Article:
But Theophrast does not abandon his creativity, the other major facet of his God-challenging Faustian persona. In his urge to be reborn to write again, Hauptmann's pilgrim affirms that “die großen Zauberer” transformed unsanctified flesh into something spiritual, god-like: “Diese seltsamen Nahrungsverschlinger nahmen zwar auch, ohne danach zu fragen, geschlachtete Tiere als Nahrung an, aber alles an ihnen setzte sich zuletzt in Geist, will heißen ins Göttliche um” (483-84). The pilgrim will write his book (or fairy tale) on Hades' golden reins, on the self-enlightenment that comes with self-distance in death, and on the humility that comes from the recognition of the limits of human knowledge.
Both Hauptmann and Goethe depict man's journey through the cosmos as cyclical in nature, but Hauptmann has far less hope that the cycle spirals upward. He knows “daß die Torheit kein Leichnam, sondern ein unsterbliches Leben ist” (485), and that Irrlichter are constantly being reborn. But the octogenarian Hauptmann looked into death and into his own soul in a horrific age and could still affirm his chosen profession as something worth living for, worth being reborn.
This comment on fairy tales comes from the “Kunst und Literatur” section in Hauptmann's Einsichten und Ausblicke. All quotations are from Gerhart Hauptmann: Sämtliche Werke, Centenar edition, ed. Hans-Egon Hass (Frankfurt on Main: Propyläen, 1963), VI, 1026. “Das Märchen” is found on pp. 469-485 of the same volume.
Typical of early criticism is Hermann Schreiber's comment that “Das Märchen”“vermittelt schon bei der ersten Lektüre den Eindruck geringer Selbständigkeit im Werke des Dichters,” Gerhart Hauptmann und das Irrationale (Aichkirchen: Schönleitner, 1946), p.105. F.B. Wahr wrote that Hauptmann's “Märchen”“is reminiscent of Goethe's enigmatic effort of the same name and is likewise bafflingly allegorical and inconclusive in its attempt to suggest an interpretation of life,” “The Art of Hauptmann's Shorter Stories,” Germanic Review 24 (1949), 53. Recently Hans Daiber summarized early reaction: “Seine Verächter fanden den Vergleich und gar Wettbewerb mit Goethe lächerlich, Hauptmanns Verehrer fanden ihn peinlich, sie stellten ihn in Abrede, schon gar leugneten sie, daß Hauptmann diesen Vergleich begünstigte oder gar herausforderte,”Gerhart Hauptmann oder der letzte Klassiker (Vienna: Molden, (1971), p.224. Hence, comparative commentary has been sparse. Hans Mayer captured the pieces' divergent tones: “Goethe beschließt seine Erzählung in einer Diesseitigkeit, in Bejahung der Außenwelt und ihre Realität, im Bild einer harmonisch gegliederten Gesellschaft, einer glücklichen Menschheit. Hauptmann verkündet ein Weltbild, worin sich erkenntnistheoretischer Idealismus mit kulturphilosophischem Pessimismus vereinigt. …Goethes ‘Märchen’ endete im Bild sozialer Harmonie, Hauptmanns gleichnamige Dichtung lebt aus dem Gefühl tiefster und bitterster Einsamkeit,” (“Das ‘Märchen’: Goethe und Gerhart Hauptmann,” in Gestaltung Umgestaltung: Festschrift zum 75. Geburtstag von Hermann August Korff, ed. Joachim Müller [Leipzig: Koehler and Amelang, 1957], p.105; rpt. in Mayer, Von Lessing bis Thomas Mann: Wandlungen der bürgerlichen Literatur in Deutschland [Pfullingen: Neske, 1959], pp.356-82). For further comparative comment, see Josef Gregor, Gerhart Hauptmann: Das Werk und unsere Zeit (Vienna: Diana, 1944), pp.611, 622-25; John Jacob Weisert, The Dream in Gerhart Hauptmann (Morningside Heights, New York: King's Crown Press, 1949), pp.83-85; and Daiber, pp.224, 276.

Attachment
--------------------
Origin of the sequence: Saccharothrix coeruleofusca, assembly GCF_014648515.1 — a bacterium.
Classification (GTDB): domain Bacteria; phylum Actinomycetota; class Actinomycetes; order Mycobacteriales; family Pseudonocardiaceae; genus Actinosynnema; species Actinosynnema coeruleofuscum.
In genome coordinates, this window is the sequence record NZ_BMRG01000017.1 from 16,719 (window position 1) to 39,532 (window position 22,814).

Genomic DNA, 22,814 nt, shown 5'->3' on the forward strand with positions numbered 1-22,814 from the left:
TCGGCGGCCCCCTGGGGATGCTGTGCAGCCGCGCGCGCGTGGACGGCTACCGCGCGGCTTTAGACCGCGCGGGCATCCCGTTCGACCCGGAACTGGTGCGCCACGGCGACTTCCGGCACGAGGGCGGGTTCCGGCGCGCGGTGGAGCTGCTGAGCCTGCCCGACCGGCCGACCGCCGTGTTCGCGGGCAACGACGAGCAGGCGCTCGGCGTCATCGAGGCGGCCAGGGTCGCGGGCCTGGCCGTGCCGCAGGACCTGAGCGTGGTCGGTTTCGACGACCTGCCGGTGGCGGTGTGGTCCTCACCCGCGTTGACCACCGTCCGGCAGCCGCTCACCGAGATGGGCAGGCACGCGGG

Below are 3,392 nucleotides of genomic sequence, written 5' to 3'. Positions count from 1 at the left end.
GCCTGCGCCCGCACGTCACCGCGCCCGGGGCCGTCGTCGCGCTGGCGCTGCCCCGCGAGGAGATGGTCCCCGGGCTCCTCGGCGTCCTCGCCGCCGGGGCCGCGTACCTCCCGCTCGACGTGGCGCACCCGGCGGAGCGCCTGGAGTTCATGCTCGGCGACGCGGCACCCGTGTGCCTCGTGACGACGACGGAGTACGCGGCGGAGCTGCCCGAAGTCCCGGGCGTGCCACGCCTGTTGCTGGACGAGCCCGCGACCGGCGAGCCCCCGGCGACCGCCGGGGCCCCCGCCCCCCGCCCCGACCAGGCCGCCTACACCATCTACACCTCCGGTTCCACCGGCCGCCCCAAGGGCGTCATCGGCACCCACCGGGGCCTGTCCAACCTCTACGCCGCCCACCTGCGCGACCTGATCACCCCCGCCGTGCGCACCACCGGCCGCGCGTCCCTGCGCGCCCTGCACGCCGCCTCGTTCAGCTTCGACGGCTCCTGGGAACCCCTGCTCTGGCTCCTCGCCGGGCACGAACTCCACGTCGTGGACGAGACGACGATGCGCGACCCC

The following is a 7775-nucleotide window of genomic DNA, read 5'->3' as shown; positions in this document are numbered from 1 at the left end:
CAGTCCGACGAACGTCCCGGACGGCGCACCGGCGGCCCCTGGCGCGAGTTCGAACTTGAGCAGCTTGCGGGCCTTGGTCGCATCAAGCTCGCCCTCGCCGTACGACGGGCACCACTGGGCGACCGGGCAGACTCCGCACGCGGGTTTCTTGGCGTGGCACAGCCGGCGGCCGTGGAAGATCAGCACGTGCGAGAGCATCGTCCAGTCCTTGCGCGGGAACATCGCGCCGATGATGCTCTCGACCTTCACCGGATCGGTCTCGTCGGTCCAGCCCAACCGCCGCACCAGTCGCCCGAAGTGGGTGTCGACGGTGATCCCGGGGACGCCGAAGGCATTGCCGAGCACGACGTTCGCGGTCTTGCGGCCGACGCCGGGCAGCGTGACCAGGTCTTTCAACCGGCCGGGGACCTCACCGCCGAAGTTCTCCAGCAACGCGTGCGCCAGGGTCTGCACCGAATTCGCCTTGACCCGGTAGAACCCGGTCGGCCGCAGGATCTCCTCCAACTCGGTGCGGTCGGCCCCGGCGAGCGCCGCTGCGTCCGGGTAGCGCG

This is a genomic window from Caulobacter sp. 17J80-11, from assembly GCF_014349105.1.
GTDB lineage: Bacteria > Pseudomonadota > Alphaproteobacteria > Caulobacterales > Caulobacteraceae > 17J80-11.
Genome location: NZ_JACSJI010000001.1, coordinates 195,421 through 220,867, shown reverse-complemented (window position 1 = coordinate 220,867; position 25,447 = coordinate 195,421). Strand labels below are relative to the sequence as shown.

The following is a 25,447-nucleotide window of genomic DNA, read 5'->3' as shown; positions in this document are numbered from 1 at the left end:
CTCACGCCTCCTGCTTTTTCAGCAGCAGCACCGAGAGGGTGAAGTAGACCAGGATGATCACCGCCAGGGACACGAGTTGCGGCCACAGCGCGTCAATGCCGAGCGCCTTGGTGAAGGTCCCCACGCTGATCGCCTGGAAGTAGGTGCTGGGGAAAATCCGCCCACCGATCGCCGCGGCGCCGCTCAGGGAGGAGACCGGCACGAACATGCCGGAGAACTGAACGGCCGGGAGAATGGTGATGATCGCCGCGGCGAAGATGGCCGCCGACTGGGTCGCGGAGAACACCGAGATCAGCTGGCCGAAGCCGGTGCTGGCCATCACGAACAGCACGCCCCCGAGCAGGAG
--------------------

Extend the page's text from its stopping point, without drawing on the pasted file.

Uwe Maßberg, “Gerhart Hauptmanns Märchen in neuer Sicht,” Germanisch-Romanisch Monatsschrift 52 (1971), 71: “Der Versuch, von den geistesgeschichtlichen Quellen her Licht in die Symbolik des Märchens zu bringen, muß naturgemäß wesentliche andere Aspekte des kleinen Werkes vernachlässigen. Dem Märchen als Dichtung könnte erst eine Interpretation gerecht werden, die die Funktion der einzelnen Motive innerhalb des sprachlichen Kunstwerks herausarbeiten würde.”
Maßberg, pp.57-58. Other Hauptmann scholars who proceed from similar assumptions include Karl S. Guthke, “Die Zwischenreich-Vorstellung im Spätwerk Gerhart Hauptmanns, Archiv für das Studium der neueren Sprachen 198 (1961), 253; Weisert, p.85; Schreiber, p.105.
Peter Sprengel, Die Wirklichkeit der Mythen: Untersuchungen zum Werk Gerhart Hauptmanns aufgrund des handschriftlichen Nachlasses (Berlin: Schmidt, 1982); and Philip Mellen, Gerhart Hauptmann: Religious Syncretism and Eastern Religions. (Bern: Lang, 1984).